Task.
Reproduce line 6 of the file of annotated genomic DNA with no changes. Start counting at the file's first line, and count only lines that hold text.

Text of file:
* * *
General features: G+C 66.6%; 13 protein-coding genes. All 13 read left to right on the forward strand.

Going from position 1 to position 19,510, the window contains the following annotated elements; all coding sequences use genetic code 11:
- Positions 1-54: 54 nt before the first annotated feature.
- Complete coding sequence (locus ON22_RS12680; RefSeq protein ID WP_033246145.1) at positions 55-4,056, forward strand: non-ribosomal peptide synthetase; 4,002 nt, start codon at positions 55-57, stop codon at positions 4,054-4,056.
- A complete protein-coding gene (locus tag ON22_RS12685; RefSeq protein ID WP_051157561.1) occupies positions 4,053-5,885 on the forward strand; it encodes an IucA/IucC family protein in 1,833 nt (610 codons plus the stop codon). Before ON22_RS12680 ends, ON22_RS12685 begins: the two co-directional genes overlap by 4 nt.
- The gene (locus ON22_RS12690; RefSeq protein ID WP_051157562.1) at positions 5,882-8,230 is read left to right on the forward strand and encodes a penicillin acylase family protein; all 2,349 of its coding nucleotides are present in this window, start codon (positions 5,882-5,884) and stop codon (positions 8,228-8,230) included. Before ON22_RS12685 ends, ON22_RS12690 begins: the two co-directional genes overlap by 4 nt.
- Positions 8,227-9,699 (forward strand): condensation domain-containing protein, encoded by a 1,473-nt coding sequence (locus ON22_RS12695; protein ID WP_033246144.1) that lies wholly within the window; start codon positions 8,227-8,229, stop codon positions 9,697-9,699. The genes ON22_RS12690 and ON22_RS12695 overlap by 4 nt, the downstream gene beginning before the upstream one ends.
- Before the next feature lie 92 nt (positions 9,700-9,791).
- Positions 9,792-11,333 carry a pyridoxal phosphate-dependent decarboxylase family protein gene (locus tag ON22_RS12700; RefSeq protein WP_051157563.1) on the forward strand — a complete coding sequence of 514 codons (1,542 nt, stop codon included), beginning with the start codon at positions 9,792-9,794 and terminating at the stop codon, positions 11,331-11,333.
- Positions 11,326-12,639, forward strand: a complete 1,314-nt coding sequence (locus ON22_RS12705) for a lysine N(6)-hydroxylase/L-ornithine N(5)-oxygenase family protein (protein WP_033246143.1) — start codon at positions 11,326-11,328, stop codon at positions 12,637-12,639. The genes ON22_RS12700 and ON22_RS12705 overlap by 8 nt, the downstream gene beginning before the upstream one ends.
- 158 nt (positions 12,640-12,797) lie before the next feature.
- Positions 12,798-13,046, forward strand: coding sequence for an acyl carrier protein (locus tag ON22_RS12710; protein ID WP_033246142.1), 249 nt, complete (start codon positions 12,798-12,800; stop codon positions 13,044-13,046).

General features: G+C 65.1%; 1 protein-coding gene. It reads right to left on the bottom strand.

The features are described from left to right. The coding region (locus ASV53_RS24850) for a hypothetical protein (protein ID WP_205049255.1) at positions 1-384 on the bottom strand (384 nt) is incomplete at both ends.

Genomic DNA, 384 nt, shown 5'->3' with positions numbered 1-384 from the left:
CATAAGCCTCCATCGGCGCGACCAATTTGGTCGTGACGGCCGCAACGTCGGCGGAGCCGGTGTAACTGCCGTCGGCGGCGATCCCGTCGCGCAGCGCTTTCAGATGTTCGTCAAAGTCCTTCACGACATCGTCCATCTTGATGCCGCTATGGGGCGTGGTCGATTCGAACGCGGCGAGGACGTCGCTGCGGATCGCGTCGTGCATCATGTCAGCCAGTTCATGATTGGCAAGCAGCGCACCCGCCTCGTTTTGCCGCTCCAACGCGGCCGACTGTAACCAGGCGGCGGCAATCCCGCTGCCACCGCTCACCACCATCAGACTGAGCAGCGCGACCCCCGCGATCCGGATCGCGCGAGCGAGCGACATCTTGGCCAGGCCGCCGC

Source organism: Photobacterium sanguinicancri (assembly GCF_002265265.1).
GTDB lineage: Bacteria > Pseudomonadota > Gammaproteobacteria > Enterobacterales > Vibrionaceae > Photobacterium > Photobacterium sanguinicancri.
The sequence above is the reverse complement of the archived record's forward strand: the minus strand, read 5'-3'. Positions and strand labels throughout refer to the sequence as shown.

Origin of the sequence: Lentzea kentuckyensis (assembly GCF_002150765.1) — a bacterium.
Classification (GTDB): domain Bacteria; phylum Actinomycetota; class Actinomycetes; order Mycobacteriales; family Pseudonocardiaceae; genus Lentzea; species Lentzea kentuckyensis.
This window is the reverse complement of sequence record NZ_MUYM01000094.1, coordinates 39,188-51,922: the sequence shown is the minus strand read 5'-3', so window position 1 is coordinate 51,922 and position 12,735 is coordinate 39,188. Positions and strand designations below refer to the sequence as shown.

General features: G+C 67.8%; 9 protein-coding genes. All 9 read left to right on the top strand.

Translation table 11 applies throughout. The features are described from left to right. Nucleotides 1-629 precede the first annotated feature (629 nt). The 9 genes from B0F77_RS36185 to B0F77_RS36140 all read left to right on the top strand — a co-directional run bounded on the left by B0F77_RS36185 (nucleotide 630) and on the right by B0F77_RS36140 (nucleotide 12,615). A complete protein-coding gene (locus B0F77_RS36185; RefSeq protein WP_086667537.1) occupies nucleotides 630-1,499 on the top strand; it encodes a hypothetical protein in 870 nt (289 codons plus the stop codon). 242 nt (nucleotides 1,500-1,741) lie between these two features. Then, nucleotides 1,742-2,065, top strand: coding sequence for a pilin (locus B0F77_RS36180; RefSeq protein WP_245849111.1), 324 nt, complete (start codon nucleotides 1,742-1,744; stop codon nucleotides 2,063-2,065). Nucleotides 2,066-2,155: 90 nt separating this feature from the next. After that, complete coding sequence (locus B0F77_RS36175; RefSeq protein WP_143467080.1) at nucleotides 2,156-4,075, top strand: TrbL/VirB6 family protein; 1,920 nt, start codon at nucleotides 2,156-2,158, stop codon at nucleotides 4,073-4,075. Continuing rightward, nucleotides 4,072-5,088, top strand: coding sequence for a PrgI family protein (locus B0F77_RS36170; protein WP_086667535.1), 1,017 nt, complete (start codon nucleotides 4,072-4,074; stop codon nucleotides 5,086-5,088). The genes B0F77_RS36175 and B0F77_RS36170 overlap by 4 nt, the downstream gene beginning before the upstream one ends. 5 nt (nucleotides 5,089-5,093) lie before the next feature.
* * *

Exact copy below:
- The gene (locus ON22_RS12690; RefSeq protein ID WP_051157562.1) at positions 5,882-8,230 is read left to right on the forward strand and encodes a penicillin acylase family protein; all 2,349 of its coding nucleotides are present in this window, start codon (positions 5,882-5,884) and stop codon (positions 8,228-8,230) included. Before ON22_RS12685 ends, ON22_RS12690 begins: the two co-directional genes overlap by 4 nt.